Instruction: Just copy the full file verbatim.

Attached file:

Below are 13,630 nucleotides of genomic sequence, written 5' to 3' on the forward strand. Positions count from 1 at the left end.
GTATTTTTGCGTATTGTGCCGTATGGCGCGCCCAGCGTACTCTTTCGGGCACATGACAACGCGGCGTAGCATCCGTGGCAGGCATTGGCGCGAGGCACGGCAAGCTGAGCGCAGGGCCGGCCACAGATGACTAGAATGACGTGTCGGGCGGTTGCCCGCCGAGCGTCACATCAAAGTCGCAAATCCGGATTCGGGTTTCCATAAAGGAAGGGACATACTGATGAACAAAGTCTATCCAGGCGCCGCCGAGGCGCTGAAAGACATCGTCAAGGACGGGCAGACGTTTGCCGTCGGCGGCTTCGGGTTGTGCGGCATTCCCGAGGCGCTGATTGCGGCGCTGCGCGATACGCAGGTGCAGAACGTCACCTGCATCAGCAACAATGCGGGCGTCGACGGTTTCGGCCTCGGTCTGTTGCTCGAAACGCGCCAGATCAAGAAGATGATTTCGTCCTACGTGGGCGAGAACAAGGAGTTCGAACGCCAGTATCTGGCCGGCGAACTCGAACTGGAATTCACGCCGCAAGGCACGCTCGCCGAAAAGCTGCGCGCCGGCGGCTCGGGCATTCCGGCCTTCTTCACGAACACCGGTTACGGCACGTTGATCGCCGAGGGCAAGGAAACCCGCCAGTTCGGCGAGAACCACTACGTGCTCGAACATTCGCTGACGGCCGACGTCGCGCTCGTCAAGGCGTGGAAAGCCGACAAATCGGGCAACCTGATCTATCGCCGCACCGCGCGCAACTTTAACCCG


Below are 13,630 nucleotides of genomic sequence, written 5' to 3' on the forward strand. Positions count from 1 at the left end.
GTATTTTTGCGTATTGTGCCGTATGGCGCGCCCAGCGTACTCTTTCGGGCACATGACAACGCGGCGTAGCATCCGTGGCAGGCATTGGCGCGAGGCACGGCAAGCTGAGCGCAGGGCCGGCCACAGATGACTAGAATGACGTGTCGGGCGGTTGCCCGCCGAGCGTCACATCAAAGTCGCAAATCCGGATTCGGGTTTCCATAAAGGAAGGGACATACTGATGAACAAAGTCTATCCAGGCGCCGCCGAGGCGCTGAAAGACATCGTCAAGGACGGGCAGACGTTTGCCGTCGGCGGCTTCGGGTTGTGCGGCATTCCCGAGGCGCTGATTGCGGCGCTGCGCGATACGCAGGTGCAGAACGTCACCTGCATCAGCAACAATGCGGGCGTCGACGGTTTCGGCCTCGGTCTGTTGCTCGAAACGCGCCAGATCAAGAAGATGATTTCGTCCTACGTGGGCGAGAACAAGGAGTTCGAACGCCAGTATCTGGCCGGCGAACTCGAACTGGAATTCACGCCGCAAGGCACGCTCGCCGAAAAGCTGCGCGCCGGCGGCTCGGGCATTCCGGCCTTCTTCACGAACACCGGTTACGGCACGTTGATCGCCGAGGGCAAGGAAACCCGCCAGTTCGGCGAGAACCACTACGTGCTCGAACATTCGCTGACGGCCGACGTCGCGCTCGTCAAGGCGTGGAAAGCCGACAAATCGGGCAACCTGATCTATCGCCGCACCGCGCGCAACTTTAACCCG